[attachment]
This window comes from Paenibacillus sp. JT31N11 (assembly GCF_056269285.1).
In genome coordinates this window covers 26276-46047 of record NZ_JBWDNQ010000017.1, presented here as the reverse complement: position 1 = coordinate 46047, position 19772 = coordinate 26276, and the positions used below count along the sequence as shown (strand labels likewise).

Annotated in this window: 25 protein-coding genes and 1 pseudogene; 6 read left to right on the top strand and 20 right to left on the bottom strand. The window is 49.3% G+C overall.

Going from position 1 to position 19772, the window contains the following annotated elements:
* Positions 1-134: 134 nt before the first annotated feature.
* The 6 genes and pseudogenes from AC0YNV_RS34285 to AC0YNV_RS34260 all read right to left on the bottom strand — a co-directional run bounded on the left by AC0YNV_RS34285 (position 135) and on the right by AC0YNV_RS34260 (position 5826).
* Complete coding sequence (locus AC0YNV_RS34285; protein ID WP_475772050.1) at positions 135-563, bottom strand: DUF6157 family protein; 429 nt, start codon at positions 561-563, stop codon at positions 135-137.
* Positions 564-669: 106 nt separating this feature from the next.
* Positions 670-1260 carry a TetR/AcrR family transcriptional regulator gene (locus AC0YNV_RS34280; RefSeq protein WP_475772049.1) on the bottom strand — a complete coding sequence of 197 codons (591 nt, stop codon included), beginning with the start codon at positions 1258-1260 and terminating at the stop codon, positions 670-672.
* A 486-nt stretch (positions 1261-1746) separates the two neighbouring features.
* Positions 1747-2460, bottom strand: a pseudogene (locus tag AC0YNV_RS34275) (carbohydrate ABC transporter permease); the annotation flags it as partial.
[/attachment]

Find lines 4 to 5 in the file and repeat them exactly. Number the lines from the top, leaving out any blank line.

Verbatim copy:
Going from position 1 to position 19772, the window contains the following annotated elements:
* Positions 1-134: 134 nt before the first annotated feature.